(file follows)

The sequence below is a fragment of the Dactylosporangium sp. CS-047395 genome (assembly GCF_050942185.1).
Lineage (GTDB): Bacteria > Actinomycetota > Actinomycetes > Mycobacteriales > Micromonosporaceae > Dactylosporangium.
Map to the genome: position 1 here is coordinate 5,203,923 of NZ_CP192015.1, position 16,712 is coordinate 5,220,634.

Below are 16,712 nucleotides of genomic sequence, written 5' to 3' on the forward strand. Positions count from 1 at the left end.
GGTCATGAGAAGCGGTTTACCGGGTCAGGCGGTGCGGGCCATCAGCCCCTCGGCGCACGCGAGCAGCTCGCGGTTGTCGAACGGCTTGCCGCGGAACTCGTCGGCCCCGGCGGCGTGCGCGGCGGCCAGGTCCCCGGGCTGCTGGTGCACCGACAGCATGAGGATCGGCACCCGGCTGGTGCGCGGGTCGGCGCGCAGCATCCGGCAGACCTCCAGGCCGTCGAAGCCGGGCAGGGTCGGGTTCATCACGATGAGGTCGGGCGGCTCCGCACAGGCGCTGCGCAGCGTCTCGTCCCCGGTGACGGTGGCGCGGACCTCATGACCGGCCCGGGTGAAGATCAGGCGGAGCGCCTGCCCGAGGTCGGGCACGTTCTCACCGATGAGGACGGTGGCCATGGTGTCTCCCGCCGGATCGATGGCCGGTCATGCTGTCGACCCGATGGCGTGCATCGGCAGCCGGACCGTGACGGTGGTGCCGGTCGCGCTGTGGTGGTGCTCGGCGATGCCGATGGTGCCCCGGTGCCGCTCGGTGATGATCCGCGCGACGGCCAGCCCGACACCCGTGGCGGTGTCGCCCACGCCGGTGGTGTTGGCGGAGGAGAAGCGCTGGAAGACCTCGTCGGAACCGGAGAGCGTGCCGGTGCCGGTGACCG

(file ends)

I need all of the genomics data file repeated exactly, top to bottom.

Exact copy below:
The sequence below is a fragment of the Dactylosporangium sp. CS-047395 genome (assembly GCF_050942185.1).
Lineage (GTDB): Bacteria > Actinomycetota > Actinomycetes > Mycobacteriales > Micromonosporaceae > Dactylosporangium.
Map to the genome: position 1 here is coordinate 5,203,923 of NZ_CP192015.1, position 16,712 is coordinate 5,220,634.

Below are 16,712 nucleotides of genomic sequence, written 5' to 3' on the forward strand. Positions count from 1 at the left end.
GGTCATGAGAAGCGGTTTACCGGGTCAGGCGGTGCGGGCCATCAGCCCCTCGGCGCACGCGAGCAGCTCGCGGTTGTCGAACGGCTTGCCGCGGAACTCGTCGGCCCCGGCGGCGTGCGCGGCGGCCAGGTCCCCGGGCTGCTGGTGCACCGACAGCATGAGGATCGGCACCCGGCTGGTGCGCGGGTCGGCGCGCAGCATCCGGCAGACCTCCAGGCCGTCGAAGCCGGGCAGGGTCGGGTTCATCACGATGAGGTCGGGCGGCTCCGCACAGGCGCTGCGCAGCGTCTCGTCCCCGGTGACGGTGGCGCGGACCTCATGACCGGCCCGGGTGAAGATCAGGCGGAGCGCCTGCCCGAGGTCGGGCACGTTCTCACCGATGAGGACGGTGGCCATGGTGTCTCCCGCCGGATCGATGGCCGGTCATGCTGTCGACCCGATGGCGTGCATCGGCAGCCGGACCGTGACGGTGGTGCCGGTCGCGCTGTGGTGGTGCTCGGCGATGCCGATGGTGCCCCGGTGCCGCTCGGTGATGATCCGCGCGACGGCCAGCCCGACACCCGTGGCGGTGTCGCCCACGCCGGTGGTGTTGGCGGAGGAGAAGCGCTGGAAGACCTCGTCGGAACCGGAGAGCGTGCCGGTGCCGGTGACCG